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Structural and Functional Studies of the Antimicrobial Resistance Associated DedA Family

Scarsbrook, Hollie (2019) Structural and Functional Studies of the Antimicrobial Resistance Associated DedA Family. Master of Science by Research (MScRes) thesis, University of Kent,. (Access to this publication is currently restricted. You may be able to access a copy if URLs are provided) (KAR id:80522)

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Language: English

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Abstract

The advancement and adaptations of antimicrobial resistance mechanisms by bacteria causes a great health impact. To combat this,these mechanisms need to be understood. DedA are a family of proteins found within a variety of prokaryotes, shown to be possible drug sensitivity targets as although very little is known about these proteins, they are essential for cell viability and resistance to different antimicrobials. The potential of targeting these proteins and inhibiting the possible membrane transport mechanisms could possibly sensitise bacteria to a range of different antimicrobials, with particular reference to clinically relevant pathogens. This research studies the role of the DedA protein family with particular focus on the DedA protein; YqjA. This work utilised two key areas of analysis; topological analysis alongside biochemical and microbiological analysis to evaluate the role of the DedA protein YqjA in Escherichia coli (E. coli). Topological analysis of DedA protein family members was first analysed to form predictions for the structural features of YqjA. These predictions were then tested using substituted cysteine accessibility measurements to determine the position of introduced cysteines in relation to the membrane. Further work included sensitivity analysis of YqjA with single point mutations to different antimicrobials and stressors to determine the importance of specific amino acids for the functioning of the protein. This research identifies YqjA as a membrane protein with five transmembrane helices. Results from cysteine accessibility measurements highlighted the boundaries of each of the transmembrane helices as well as the boundaries between the helices. The work studying the function of different amino acids in YqjA highlighted two which are shown to be vital for the functioning of YqjA; YqjA R130 and YqjA R136. Other work using pH sensitivity tests determined which areas of the DedA member YghB is responsible for alkaline sensitivity. Overall, this research concludes that YqjA is a form of efflux protein located in the membrane and plays an important role in the export of different biocides. This has provided a greater insight into the possible role of DedA in E. coli.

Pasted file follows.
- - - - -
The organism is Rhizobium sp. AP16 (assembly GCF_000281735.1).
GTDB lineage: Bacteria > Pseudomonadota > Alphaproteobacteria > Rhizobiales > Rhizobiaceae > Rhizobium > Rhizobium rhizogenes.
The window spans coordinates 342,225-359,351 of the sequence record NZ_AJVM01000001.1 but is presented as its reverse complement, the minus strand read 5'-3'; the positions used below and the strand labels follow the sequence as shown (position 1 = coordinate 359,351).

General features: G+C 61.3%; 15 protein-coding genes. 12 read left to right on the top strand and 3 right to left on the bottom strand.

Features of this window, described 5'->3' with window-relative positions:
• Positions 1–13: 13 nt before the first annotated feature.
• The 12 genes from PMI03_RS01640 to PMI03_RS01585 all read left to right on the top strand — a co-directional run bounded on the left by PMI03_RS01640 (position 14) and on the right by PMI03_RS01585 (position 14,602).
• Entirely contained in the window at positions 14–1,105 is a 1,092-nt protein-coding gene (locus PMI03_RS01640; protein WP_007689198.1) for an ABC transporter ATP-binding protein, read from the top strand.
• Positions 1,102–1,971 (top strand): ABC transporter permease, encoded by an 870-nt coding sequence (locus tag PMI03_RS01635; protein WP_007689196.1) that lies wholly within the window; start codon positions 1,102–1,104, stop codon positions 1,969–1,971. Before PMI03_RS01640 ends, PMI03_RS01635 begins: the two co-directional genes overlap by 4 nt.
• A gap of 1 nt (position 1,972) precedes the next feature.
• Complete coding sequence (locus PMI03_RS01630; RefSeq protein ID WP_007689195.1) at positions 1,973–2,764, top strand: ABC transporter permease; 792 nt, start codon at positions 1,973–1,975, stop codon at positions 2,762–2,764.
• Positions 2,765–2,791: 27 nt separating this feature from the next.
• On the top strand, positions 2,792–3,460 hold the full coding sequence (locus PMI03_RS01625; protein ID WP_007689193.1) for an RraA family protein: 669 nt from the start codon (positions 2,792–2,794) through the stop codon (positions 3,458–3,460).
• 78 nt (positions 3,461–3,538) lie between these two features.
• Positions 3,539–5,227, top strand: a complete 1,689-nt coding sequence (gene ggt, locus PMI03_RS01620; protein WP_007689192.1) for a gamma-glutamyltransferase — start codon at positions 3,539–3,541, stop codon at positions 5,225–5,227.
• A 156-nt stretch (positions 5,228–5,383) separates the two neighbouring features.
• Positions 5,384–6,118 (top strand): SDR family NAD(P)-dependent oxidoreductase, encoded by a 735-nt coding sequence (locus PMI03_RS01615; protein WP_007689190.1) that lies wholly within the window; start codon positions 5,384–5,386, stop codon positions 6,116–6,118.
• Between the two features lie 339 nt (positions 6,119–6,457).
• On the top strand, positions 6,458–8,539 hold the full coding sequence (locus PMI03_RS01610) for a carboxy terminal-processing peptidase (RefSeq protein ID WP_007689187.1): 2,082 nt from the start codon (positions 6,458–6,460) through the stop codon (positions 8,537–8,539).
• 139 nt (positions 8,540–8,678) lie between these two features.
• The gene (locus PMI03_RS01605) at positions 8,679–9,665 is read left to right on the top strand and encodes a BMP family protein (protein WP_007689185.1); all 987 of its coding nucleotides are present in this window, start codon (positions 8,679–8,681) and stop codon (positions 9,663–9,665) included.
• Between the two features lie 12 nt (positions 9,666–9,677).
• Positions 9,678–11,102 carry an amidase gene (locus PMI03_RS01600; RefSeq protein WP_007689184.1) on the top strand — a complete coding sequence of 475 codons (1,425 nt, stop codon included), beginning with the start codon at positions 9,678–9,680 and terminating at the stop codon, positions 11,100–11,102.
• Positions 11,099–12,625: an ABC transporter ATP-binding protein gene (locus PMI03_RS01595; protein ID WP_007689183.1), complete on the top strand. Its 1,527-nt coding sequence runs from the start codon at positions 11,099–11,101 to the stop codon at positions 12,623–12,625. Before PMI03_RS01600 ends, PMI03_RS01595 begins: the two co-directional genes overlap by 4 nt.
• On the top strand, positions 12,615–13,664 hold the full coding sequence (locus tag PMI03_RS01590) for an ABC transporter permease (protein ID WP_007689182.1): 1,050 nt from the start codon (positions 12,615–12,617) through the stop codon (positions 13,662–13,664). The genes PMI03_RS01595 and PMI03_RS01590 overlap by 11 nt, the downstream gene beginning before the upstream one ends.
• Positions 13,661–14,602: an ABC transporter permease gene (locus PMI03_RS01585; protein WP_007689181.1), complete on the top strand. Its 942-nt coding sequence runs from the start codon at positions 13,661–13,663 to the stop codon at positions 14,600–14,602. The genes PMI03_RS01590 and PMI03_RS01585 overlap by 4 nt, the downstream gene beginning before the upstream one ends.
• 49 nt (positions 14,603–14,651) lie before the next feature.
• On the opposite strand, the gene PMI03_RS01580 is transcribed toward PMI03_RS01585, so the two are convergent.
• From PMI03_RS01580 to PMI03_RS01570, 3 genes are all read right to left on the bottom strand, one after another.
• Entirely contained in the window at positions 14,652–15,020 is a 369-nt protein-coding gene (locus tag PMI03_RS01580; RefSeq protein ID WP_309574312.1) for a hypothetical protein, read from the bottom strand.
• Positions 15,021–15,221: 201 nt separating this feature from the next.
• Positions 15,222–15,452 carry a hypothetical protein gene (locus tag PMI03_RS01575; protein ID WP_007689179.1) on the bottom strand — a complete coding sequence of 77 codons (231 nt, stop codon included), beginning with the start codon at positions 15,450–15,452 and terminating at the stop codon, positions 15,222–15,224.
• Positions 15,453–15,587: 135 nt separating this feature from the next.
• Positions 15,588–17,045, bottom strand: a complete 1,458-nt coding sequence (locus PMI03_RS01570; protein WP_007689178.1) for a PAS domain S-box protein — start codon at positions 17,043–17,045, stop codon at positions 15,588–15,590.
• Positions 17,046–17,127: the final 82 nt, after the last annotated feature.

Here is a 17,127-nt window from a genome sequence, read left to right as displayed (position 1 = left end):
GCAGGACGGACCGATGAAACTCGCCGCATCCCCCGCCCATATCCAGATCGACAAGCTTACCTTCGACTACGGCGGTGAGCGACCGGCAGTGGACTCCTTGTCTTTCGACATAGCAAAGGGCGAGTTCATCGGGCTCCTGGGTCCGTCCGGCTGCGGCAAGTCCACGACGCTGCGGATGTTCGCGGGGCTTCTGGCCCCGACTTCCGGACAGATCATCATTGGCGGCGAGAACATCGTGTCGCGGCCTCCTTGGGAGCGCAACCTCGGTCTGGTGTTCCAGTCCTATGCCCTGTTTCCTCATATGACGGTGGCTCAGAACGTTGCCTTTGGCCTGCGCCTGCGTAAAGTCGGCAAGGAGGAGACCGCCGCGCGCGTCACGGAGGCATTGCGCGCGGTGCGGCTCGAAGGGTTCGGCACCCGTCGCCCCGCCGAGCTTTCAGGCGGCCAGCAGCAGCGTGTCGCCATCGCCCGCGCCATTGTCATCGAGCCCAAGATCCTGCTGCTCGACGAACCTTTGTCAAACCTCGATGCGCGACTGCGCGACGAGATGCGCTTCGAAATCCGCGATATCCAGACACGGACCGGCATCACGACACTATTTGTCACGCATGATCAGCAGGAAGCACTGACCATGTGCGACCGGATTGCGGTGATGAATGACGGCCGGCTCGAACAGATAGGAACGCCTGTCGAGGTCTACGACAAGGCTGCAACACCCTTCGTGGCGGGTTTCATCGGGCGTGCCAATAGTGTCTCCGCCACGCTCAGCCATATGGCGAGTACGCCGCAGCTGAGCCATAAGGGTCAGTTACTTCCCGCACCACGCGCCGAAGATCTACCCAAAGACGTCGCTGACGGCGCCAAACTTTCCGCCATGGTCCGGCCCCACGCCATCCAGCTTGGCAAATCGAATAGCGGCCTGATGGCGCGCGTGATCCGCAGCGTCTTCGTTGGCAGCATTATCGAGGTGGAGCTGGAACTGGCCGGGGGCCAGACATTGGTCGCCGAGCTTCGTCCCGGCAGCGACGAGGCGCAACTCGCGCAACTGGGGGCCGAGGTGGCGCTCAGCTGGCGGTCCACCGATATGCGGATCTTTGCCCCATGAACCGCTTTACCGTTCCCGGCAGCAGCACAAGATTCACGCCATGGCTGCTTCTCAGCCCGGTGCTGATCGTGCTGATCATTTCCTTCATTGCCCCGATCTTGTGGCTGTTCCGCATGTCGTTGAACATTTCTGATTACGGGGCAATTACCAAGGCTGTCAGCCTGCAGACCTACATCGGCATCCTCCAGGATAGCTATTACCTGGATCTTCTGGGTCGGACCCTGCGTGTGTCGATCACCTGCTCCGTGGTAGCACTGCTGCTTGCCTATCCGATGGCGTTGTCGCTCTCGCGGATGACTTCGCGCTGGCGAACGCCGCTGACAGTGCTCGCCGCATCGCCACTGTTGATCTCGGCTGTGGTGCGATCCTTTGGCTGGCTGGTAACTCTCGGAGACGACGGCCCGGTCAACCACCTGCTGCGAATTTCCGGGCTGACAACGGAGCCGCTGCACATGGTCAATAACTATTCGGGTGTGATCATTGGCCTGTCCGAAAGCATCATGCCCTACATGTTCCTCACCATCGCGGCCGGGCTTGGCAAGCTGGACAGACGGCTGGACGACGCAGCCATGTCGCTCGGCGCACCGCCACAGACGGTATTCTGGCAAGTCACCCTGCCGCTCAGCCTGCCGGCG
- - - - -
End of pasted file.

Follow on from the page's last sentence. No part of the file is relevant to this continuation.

Item Type: Thesis (Master of Science by Research (MScRes))
Thesis advisor: Mulligan, Christopher
Uncontrolled keywords: Biochemistry
Subjects: Q Science > QH Natural history
Divisions: Faculties > Sciences > School of Biosciences
SWORD Depositor: System Moodle
Depositing User: System Moodle
Date Deposited: 16 Mar 2020 17:10 UTC
Last Modified: 17 Mar 2020 08:46 UTC
Resource URI: https://kar.kent.ac.uk/id/eprint/80522 (The current URI for this page, for reference purposes)
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